“My account has grown by 43,000 followers in eight days,” she told on Friday over the phone. “The interest has skyrocketed and I know for some other accounts that do similar things, [their following] has tripled in some cases.”

Bullock, who is a white woman, started the project just over a year ago, she said. It was a way of holding herself and her family accountable in practising anti-racism and including diversity in the selection of books kept at home, she said.

As she points out, this is something that seems to be resonating with other families too.

“People definitely want to be more aware, they realize that being idle and silent is being complicit,” she said. “Now they’re realizing that as parents and educators, they have to do more because otherwise, they’re allowing [racism] to happen and that harms Black people, people of colour, and Indigenous people.”

For those who may think their child may be too young for discussions on such a serious topic, Bullock said to think again. In fact, she emphasizes the importance of exposure to topics such as race and diversity at a young age.

“There is no time that is too early to introduce books that have characters in them that are different from [your child],” she said. “The sooner that you can, in your own home, expose your children to things that are different than your communities, different than your nuclear family, [and] different than your culture, the sooner they can build lifelong equity that will make lasting changes in society.”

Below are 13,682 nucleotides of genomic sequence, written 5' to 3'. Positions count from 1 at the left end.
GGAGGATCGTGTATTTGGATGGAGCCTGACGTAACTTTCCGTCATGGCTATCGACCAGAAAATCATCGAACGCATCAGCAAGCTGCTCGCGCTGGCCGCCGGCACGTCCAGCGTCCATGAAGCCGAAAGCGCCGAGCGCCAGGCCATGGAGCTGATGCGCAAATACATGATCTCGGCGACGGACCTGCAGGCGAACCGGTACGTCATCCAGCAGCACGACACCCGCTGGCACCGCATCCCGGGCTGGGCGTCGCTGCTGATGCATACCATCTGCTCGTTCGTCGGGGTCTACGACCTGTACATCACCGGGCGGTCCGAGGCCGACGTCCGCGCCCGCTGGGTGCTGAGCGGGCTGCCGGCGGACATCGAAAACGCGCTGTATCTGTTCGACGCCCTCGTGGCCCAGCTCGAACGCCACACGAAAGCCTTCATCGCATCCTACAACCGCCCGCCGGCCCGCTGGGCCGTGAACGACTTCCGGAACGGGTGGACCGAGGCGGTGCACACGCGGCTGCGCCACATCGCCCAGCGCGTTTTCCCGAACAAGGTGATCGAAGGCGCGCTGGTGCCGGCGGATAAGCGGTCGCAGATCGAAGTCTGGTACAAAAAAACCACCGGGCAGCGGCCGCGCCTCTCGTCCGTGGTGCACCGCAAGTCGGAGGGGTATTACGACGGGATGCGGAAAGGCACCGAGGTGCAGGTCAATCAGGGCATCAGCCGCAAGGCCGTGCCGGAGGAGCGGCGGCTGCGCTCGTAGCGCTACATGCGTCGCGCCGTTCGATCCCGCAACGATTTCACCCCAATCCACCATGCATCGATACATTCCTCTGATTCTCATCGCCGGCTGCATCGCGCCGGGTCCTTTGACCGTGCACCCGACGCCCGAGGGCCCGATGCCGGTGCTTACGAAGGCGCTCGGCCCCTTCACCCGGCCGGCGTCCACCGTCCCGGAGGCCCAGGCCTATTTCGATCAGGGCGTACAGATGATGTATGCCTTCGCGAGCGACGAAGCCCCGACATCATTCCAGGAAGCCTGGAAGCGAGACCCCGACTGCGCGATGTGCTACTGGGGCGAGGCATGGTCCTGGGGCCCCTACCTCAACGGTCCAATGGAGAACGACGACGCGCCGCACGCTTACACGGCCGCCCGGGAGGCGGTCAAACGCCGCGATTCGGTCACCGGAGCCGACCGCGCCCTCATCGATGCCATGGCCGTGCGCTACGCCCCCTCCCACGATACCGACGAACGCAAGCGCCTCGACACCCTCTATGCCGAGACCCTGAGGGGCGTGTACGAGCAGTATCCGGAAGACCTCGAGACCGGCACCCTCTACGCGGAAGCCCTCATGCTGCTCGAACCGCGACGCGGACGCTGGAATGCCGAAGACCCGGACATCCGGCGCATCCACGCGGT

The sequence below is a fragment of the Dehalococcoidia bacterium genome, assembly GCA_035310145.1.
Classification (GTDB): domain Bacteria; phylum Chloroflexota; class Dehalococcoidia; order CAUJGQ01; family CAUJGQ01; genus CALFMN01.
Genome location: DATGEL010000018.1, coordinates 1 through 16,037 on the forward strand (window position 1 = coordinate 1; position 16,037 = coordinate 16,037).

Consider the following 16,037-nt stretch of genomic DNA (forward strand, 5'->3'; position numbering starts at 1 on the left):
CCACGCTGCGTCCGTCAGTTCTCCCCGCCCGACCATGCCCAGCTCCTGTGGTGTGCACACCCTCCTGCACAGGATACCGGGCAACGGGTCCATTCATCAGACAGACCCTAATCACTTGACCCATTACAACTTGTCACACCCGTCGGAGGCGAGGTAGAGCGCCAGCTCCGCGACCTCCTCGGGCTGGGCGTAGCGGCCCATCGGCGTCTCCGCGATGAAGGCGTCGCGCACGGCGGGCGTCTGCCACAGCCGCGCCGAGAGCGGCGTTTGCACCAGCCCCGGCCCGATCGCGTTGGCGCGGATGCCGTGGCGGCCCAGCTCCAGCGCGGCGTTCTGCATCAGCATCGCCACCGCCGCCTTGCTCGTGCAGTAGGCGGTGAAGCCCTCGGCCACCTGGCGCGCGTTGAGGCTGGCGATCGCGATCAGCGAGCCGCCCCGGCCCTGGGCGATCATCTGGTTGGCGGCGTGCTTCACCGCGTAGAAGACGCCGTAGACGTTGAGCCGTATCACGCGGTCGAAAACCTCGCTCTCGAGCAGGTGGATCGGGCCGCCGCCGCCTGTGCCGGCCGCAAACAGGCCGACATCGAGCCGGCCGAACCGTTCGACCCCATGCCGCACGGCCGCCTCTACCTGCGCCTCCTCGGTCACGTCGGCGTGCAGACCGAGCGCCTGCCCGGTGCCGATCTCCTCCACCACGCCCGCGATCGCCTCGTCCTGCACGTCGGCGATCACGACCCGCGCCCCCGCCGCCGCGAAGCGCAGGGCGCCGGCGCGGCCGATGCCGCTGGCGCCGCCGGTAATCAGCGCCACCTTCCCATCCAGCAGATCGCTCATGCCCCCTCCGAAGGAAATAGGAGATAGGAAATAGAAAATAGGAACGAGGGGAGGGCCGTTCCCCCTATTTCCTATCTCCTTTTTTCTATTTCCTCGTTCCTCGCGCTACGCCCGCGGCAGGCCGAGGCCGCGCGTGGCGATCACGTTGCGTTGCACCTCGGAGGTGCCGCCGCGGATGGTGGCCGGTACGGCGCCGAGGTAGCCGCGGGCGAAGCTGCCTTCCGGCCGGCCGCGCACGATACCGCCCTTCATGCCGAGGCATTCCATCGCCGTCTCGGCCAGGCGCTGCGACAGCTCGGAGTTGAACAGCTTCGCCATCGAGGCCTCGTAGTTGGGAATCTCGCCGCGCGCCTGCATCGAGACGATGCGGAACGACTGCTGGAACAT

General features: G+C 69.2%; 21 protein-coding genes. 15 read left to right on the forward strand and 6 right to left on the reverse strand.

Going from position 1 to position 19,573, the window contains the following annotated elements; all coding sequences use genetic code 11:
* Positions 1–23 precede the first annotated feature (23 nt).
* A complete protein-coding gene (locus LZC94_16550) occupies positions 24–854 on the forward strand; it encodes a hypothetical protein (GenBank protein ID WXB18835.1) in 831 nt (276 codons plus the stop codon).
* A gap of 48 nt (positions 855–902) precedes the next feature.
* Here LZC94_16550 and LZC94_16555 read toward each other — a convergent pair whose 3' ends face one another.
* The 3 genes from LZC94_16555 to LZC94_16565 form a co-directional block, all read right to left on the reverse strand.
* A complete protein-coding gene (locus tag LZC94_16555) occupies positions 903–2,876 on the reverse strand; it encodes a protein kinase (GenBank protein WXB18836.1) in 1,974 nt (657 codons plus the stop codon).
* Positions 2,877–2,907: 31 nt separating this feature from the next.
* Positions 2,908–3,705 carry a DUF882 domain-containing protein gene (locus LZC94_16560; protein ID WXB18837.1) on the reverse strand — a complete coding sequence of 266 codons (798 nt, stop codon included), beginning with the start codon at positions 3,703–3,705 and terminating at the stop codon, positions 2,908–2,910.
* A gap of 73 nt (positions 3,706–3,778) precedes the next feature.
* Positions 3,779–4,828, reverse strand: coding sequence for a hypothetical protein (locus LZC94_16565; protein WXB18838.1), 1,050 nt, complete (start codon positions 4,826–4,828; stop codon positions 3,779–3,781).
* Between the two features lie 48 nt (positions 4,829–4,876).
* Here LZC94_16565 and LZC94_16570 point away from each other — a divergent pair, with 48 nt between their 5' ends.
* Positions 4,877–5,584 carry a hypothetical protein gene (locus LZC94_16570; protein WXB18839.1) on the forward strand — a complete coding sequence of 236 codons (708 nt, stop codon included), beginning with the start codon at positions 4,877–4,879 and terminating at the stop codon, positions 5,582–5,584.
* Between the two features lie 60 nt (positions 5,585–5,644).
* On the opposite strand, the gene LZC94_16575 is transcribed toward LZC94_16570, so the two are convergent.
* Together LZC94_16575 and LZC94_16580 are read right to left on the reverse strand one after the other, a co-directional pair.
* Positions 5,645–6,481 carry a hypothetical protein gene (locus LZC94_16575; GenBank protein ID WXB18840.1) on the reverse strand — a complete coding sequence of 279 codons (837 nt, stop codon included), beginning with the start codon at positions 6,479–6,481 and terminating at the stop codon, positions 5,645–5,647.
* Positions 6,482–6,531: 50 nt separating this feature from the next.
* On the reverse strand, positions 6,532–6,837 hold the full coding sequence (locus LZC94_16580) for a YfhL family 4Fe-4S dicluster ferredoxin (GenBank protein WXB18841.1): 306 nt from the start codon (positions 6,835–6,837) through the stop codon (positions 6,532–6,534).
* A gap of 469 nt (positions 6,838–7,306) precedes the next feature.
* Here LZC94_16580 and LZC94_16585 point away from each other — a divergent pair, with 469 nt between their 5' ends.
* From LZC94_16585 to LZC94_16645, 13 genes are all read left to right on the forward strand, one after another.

Strong Nations is a bookstore based in British Columbia that sells literature focused on raising awareness of Indigenous peoples. The company’s CEO, Terri Mack, said she’s noticed a slight increase in the sale of books, though more so in those meant for adults than children.

“It fills me with hope as an Indigenous woman, knowing that there are adults out there who are actively seeking ways to better understand what it means to be a visible minority in the world,” she told via telephone on Friday.

A majority of Strong Nations’ customer base is made up of schools, as well as other institutions such as libraries, social organizations and even churches. But between the months of April and May, the company has seen a 10 per cent increase in sales to new individual customers, said Mack.

“We’re seeing an increase in people that don’t normally shop with us,” she explained. “I think that a lot of that has got to do with the pandemic as well.”

She suspects this number has gone up in the last couple of weeks due to the protests and consequent conversations surrounding anti-racism.

“I think people are trying to learn and understand what’s happening,” she said. “They’re trying to find an answer and understand different perspectives.”

While Liburd, Bullock and Mack all agree that books are not enough to solve the issues of police brutality and systemic racism, they insist these are certainly a good place to start. 


Here’s a look at some of the books Bullock has recommended to parents on her Instagram account:

• “Happy in Our Skin,” by Fran Manushkin

• “I Have the Right to Be a Child,” by Alain Serres

• “I'm Gonna Push Through!” by Jasmyn Wright

• “IntersectionAllies: We Make Room for All,” by Chelsea Johnson, LaToya Council, Carolyn Choi

• “Not My Idea: A Book About Whiteness,” by Anastasia Higganbotham


Here’s a look at some of the books Mack and Liburd recommend for adults who are interested in topics about anti-racism:

• “21 Things You May Not Know About the Indian Act,” by Bob Joseph

• "Policing Black Lives: State Violence in Canada from Slavery to the Present,” by Robyn Maynard

• “Seven Fallen Feathers,” by Tanya Talaga

• "The Skin We're In: A Year of Black Resistance and Power,” by Desmond Cole

• “Until We Are Free: Reflections on Black Lives Matter in Canada,” by Rodney Diverlus, Sandy Hudson, and Syrus Marcus Ware

• "White Fragility: Why It's So Hard for People to Talk About Racism," by Robin DiAngelo